10. 10. Background A Process Framework for Developing Local Government2008-2009 Data Access Policies • South Carolina Geospatial Administrators Association (SC GAA) Data Policy survey shows lack of data policies in local government2009 • SC GAA develops guidelines for the development of policies • SC GAA and GeoMaxim/FGDC survey national community as to successes and failures with regard to data policies • lessons learned compiled and guidelines drafted
  11. 11. For the record…Data sharing is valuable becausethe more data is used the: • better it gets via broader QA/QC • greater attention to your organization • more opportunities to leverage data • fewer competing data sets created • more complementary data sets created
  12. 12. Data Sharing SupportsEmergency Response If all sectors, public and private, can’t access critical information, lives can be lostEconomic Development If they can’t find about you – they can’t come spend/invest their moneyPlanning Bad decision-making by others can have far-reaching effects on your communityNavigation Systems / Online Mapping If the route is wrong – you get the blame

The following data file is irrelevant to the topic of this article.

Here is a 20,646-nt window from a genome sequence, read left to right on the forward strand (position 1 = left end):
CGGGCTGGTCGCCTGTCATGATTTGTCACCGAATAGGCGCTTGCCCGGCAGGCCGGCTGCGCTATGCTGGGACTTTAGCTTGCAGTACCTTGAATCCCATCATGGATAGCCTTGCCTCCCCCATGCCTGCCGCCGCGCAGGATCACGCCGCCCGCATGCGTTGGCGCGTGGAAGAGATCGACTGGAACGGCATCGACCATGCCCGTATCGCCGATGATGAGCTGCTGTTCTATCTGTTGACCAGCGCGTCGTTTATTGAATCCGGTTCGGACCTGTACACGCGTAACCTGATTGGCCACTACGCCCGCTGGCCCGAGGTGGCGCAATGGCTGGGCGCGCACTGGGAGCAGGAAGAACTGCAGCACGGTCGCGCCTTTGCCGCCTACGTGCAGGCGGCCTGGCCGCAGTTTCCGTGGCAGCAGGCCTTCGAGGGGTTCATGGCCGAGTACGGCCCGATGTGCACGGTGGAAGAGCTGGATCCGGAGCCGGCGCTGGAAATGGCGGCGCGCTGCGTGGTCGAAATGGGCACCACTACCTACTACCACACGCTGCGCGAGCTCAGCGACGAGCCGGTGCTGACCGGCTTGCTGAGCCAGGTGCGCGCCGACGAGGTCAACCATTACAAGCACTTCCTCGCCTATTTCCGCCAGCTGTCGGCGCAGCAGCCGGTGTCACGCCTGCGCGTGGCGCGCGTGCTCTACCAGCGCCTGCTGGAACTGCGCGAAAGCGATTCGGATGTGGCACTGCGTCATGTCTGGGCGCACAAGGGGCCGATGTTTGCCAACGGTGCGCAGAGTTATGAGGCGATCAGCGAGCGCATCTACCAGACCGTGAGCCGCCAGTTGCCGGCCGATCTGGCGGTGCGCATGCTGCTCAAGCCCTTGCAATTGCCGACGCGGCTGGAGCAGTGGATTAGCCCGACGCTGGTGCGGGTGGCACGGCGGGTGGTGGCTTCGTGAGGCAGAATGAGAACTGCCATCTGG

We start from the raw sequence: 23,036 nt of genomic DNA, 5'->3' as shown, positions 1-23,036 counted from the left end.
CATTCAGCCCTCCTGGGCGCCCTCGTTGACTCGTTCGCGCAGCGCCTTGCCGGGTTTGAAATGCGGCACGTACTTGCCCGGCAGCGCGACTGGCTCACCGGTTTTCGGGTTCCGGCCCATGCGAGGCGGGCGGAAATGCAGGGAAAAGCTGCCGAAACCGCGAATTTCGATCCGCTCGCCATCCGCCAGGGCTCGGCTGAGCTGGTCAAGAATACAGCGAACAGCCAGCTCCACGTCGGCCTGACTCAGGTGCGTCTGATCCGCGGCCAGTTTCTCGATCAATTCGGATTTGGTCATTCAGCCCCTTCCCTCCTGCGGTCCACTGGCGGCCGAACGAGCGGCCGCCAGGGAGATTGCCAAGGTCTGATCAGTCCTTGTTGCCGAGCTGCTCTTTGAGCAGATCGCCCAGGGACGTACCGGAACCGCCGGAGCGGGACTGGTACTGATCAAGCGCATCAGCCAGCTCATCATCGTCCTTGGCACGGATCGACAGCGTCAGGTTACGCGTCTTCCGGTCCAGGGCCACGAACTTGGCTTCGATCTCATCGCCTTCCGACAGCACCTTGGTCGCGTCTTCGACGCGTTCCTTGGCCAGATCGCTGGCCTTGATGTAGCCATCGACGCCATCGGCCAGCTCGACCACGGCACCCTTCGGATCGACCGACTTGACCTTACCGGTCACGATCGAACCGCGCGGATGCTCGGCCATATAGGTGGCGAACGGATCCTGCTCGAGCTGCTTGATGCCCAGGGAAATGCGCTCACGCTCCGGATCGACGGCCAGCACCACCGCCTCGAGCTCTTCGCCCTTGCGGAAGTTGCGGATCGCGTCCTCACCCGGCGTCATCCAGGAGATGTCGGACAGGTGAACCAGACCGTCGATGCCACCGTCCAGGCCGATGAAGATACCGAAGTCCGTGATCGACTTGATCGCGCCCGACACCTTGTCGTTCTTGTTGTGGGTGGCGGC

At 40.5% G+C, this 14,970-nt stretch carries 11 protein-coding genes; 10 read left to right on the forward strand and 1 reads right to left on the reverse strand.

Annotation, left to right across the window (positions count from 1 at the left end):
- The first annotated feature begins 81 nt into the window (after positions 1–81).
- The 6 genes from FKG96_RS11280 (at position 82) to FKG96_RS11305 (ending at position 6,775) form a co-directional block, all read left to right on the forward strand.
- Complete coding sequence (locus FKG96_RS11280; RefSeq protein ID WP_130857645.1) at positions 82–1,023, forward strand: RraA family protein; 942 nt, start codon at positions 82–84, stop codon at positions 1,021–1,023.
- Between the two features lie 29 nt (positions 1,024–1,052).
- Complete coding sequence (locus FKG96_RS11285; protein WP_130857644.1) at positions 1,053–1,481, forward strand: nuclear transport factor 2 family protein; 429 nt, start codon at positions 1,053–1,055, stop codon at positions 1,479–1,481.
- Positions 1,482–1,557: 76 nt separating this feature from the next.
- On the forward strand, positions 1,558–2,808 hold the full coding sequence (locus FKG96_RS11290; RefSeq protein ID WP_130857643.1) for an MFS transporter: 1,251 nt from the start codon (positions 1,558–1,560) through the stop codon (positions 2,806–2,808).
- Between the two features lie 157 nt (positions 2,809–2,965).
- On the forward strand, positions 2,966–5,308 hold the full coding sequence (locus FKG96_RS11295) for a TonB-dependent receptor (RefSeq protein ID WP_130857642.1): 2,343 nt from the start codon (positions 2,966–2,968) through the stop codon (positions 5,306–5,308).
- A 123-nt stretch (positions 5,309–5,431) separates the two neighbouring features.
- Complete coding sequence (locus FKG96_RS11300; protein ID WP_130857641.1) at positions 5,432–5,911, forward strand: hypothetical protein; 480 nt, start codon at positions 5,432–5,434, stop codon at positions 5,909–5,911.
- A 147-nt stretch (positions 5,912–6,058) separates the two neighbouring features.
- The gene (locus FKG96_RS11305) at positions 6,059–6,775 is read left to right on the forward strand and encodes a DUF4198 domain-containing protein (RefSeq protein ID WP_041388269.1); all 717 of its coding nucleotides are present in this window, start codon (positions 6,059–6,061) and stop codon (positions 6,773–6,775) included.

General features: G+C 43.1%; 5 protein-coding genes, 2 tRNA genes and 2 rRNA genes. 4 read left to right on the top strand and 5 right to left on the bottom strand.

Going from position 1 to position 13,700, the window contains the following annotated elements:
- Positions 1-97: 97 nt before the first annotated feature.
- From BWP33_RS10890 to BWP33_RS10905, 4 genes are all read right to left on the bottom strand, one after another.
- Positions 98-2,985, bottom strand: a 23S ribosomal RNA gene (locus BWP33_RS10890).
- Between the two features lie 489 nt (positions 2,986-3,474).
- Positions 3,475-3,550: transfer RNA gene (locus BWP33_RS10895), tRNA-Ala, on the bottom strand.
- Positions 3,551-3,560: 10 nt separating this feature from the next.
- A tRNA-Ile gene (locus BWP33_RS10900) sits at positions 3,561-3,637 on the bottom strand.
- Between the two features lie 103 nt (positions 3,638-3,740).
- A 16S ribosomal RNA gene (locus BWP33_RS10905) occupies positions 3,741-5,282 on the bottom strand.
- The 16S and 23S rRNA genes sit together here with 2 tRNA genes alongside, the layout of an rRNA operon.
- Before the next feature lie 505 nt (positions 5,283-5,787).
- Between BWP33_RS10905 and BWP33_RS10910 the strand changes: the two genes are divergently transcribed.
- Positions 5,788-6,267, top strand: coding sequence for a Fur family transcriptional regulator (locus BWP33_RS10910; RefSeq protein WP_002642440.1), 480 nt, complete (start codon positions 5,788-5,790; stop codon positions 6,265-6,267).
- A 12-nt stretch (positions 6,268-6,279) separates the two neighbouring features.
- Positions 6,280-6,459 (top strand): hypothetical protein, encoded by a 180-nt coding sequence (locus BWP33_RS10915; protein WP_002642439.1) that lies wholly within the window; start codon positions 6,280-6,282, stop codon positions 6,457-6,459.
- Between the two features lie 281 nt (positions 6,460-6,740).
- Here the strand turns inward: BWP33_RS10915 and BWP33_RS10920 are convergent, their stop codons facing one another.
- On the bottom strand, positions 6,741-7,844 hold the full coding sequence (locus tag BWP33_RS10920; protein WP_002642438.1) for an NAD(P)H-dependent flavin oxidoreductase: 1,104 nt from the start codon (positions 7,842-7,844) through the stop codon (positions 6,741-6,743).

13. 13. Data Sharing Issues Complicated Data Sharing Agreements Poor Data Documentation Limited Capacity and/or Infrastructure Personal Privacy and Public Safety Data Control Data Misuse and Exploitation Differing Perspectives
  14. 14. Special Thanks…Jim Steil Randy Johnson Anne PaynePat Bresnehan Kenny Miller Tom MorganAJ Wortley Patti Day Will CraigLearon Dalby Scott Samson Neil McGaffeyJim Sparks Phillip Worrall Joy PaulusJeff Brown Bob Nutsch Nancy von MeyerNC GICC SC GAA AR, MS, MD, NC, SC, WI